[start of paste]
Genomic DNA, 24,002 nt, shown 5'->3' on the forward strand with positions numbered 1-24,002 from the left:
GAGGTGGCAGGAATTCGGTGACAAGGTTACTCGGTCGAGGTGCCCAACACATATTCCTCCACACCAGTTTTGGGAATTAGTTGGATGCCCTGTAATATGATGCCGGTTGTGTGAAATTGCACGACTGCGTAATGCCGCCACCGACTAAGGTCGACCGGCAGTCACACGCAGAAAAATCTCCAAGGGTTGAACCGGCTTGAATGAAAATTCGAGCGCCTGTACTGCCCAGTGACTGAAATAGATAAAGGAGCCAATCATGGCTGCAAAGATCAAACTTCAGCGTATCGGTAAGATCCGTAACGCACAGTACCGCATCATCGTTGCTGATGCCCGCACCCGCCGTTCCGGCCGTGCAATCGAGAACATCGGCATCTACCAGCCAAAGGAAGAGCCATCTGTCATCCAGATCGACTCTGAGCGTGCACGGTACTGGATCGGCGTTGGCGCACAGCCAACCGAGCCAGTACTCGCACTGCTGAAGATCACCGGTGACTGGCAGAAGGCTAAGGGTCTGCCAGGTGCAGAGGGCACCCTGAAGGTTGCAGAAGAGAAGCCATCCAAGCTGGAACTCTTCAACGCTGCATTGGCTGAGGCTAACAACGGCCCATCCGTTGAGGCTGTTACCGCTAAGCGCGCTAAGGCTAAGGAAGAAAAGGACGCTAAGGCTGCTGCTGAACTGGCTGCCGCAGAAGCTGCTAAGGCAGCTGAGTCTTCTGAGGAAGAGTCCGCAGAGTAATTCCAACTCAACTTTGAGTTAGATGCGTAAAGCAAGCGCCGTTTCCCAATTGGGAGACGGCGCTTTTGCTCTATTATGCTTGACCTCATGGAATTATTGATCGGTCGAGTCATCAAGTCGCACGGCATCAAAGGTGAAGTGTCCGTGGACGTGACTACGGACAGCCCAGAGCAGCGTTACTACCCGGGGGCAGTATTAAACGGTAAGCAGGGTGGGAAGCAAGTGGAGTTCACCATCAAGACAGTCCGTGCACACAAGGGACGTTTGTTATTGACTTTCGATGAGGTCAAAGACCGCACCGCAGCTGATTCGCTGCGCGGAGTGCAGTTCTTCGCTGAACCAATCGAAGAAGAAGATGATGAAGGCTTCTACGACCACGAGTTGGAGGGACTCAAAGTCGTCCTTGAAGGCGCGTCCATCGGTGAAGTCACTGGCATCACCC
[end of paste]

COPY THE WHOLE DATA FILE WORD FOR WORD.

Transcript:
Genomic DNA, 24,002 nt, shown 5'->3' on the forward strand with positions numbered 1-24,002 from the left:
GAGGTGGCAGGAATTCGGTGACAAGGTTACTCGGTCGAGGTGCCCAACACATATTCCTCCACACCAGTTTTGGGAATTAGTTGGATGCCCTGTAATATGATGCCGGTTGTGTGAAATTGCACGACTGCGTAATGCCGCCACCGACTAAGGTCGACCGGCAGTCACACGCAGAAAAATCTCCAAGGGTTGAACCGGCTTGAATGAAAATTCGAGCGCCTGTACTGCCCAGTGACTGAAATAGATAAAGGAGCCAATCATGGCTGCAAAGATCAAACTTCAGCGTATCGGTAAGATCCGTAACGCACAGTACCGCATCATCGTTGCTGATGCCCGCACCCGCCGTTCCGGCCGTGCAATCGAGAACATCGGCATCTACCAGCCAAAGGAAGAGCCATCTGTCATCCAGATCGACTCTGAGCGTGCACGGTACTGGATCGGCGTTGGCGCACAGCCAACCGAGCCAGTACTCGCACTGCTGAAGATCACCGGTGACTGGCAGAAGGCTAAGGGTCTGCCAGGTGCAGAGGGCACCCTGAAGGTTGCAGAAGAGAAGCCATCCAAGCTGGAACTCTTCAACGCTGCATTGGCTGAGGCTAACAACGGCCCATCCGTTGAGGCTGTTACCGCTAAGCGCGCTAAGGCTAAGGAAGAAAAGGACGCTAAGGCTGCTGCTGAACTGGCTGCCGCAGAAGCTGCTAAGGCAGCTGAGTCTTCTGAGGAAGAGTCCGCAGAGTAATTCCAACTCAACTTTGAGTTAGATGCGTAAAGCAAGCGCCGTTTCCCAATTGGGAGACGGCGCTTTTGCTCTATTATGCTTGACCTCATGGAATTATTGATCGGTCGAGTCATCAAGTCGCACGGCATCAAAGGTGAAGTGTCCGTGGACGTGACTACGGACAGCCCAGAGCAGCGTTACTACCCGGGGGCAGTATTAAACGGTAAGCAGGGTGGGAAGCAAGTGGAGTTCACCATCAAGACAGTCCGTGCACACAAGGGACGTTTGTTATTGACTTTCGATGAGGTCAAAGACCGCACCGCAGCTGATTCGCTGCGCGGAGTGCAGTTCTTCGCTGAACCAATCGAAGAAGAAGATGATGAAGGCTTCTACGACCACGAGTTGGAGGGACTCAAAGTCGTCCTTGAAGGCGCGTCCATCGGTGAAGTCACTGGCATCACCC